Florian Philipp Cvak and Martin Abram discuss the restructuring procedures available in Austria, and highlight key features of the country’s insolvency legislation that an investor should be made aware of.
1. What trends, in terms of activity levels, affected industries or investor focus, have you seen in the restructuring and insolvency market in your jurisdiction over the last 12 months?
The appetite of national and international investors for Austrian distressed debt and businesses in financial distress has continued from 2013 and 2014. Distressed debt was often auctioned off by Austrian banks in portfolios of secured and unsecured consumer and corporate debt. Due to the size of these portfolios, this prompted several of the big international debt funds to the scene. Furthermore, on the equity side, most assets that came to the market in the last 12 months have been troubled for a while. Some of them (like the DIY chain Baumax or the shoe retailer Leder & Schuh) were auctioned off in the course of a bank driven out-of-court restructuring. Other distressed situations were solved by selling into the up-picking M&A market before the banks got involved.
Troubled industries include the retail sector (with the most prominent recent examples of publicly known restructurings mentioned above), the energy sector (where Austrian suppliers particularly suffer because of more restrictive incentive schemes for renewable energy and increased competition from China) and the financial sector.
2. What is the market view on prospects for the coming year?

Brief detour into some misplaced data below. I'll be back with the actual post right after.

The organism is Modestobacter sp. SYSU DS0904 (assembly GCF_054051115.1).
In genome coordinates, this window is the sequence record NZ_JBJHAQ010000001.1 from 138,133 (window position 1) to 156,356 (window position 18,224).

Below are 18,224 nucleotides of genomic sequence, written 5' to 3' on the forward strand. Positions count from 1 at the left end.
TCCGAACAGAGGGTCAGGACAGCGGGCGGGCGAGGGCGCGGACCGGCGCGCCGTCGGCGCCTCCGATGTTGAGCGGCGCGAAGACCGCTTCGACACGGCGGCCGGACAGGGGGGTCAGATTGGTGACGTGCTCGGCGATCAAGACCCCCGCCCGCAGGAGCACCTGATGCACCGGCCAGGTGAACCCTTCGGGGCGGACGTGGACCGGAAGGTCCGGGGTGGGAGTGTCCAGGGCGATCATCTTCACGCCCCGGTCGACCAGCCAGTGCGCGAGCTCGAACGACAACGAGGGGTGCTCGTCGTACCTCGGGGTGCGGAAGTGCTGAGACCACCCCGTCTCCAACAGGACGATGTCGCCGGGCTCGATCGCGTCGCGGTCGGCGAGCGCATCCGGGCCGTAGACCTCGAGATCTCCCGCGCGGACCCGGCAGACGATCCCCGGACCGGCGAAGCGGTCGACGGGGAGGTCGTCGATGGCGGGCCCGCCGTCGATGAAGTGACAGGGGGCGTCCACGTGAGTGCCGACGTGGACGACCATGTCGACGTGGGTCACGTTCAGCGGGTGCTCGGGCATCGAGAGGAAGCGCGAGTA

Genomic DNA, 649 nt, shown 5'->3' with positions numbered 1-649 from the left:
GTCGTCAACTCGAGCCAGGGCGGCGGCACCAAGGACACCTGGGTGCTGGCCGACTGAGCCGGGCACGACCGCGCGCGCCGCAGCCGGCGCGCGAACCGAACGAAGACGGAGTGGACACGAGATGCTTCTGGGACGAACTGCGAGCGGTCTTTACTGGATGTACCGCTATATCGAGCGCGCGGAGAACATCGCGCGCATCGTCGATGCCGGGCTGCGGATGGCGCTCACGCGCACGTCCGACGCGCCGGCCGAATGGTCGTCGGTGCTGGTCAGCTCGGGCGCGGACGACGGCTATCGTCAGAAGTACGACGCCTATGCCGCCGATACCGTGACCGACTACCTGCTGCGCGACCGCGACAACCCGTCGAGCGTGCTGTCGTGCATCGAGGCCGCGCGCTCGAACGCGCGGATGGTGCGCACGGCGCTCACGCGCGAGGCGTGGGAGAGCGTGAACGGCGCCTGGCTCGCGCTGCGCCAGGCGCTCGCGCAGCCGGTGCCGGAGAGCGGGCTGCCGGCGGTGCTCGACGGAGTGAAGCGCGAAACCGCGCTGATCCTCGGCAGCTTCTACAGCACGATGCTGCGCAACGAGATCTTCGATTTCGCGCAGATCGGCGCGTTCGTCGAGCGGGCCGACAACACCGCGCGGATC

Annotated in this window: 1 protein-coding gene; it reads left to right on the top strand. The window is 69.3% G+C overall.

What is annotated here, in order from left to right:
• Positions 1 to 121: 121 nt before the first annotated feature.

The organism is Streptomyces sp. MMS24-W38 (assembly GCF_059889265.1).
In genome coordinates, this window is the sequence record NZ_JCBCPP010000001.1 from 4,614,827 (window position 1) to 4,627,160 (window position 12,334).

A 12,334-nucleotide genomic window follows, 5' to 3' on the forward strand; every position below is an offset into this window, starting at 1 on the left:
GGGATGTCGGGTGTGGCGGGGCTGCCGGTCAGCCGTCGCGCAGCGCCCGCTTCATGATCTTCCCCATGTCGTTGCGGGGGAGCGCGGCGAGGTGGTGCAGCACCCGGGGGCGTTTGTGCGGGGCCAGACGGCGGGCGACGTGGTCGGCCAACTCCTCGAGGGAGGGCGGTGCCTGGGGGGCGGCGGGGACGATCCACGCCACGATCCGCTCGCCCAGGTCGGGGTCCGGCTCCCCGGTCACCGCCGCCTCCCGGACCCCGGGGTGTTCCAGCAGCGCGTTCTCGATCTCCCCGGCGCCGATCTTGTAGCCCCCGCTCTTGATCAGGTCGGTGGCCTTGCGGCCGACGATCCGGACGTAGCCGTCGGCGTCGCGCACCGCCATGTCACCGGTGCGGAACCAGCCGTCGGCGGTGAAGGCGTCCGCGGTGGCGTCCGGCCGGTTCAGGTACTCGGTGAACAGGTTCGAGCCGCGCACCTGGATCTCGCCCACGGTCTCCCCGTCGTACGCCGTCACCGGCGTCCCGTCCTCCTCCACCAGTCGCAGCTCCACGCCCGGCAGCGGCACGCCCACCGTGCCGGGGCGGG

Current projections are that the overall number of restructurings in 2016 will more or less stay the same. These projections are based on the low commodity costs and the continuing low interest rates. There are, however, serval uncertainties that call for caution: first and foremost, the moderate growth projections, the economic downturn in China, the interest policy of the ECB, the relative strength of the Euro and the recent stock market turmoil. Against this background, predictions are very difficult.
3. What are the key tools available in your jurisdiction to achieve a corporate restructuring – are they primarily formal, court-driven processes, or are informal out-of-court restructurings possible? Do you feel that the tools you have available are effective in terms of providing speedy, fair and predictable outcomes?
Traditionally, Austrian restructuring practice has focused on in-court restructurings. More recently, however, the majority of the major restructuring cases have been bank driven out-of-court restructurings governed by private agreement.
The (traditional) in-court restructuring is opened upon application of a debtor which is insolvent or at least threatened to become illiquid. A debtor is insolvent if he is either illiquid (that is, when the debtor cannot settle liabilities due – known but undue liabilities are not considered – and this is not just temporary) or over-indebted (that is if the assets – based on their liquidation value – are not sufficient to satisfy all of the creditors, and a business forecast shows that the debtor is likely to become illiquid within a reasonably predictable period; usually at least the current and the following financial year are considered for such a test). Creditors cannot apply for in-court restructurings. They can only apply for the opening of insolvency proceedings (in which case they have to prove that the debtor is insolvent and that they have a valid claim against the debtor). The debtor can also apply for a restructuring after a (creditor-initiated) insolvency proceeding has been opened, as long as the proceeding is not closed.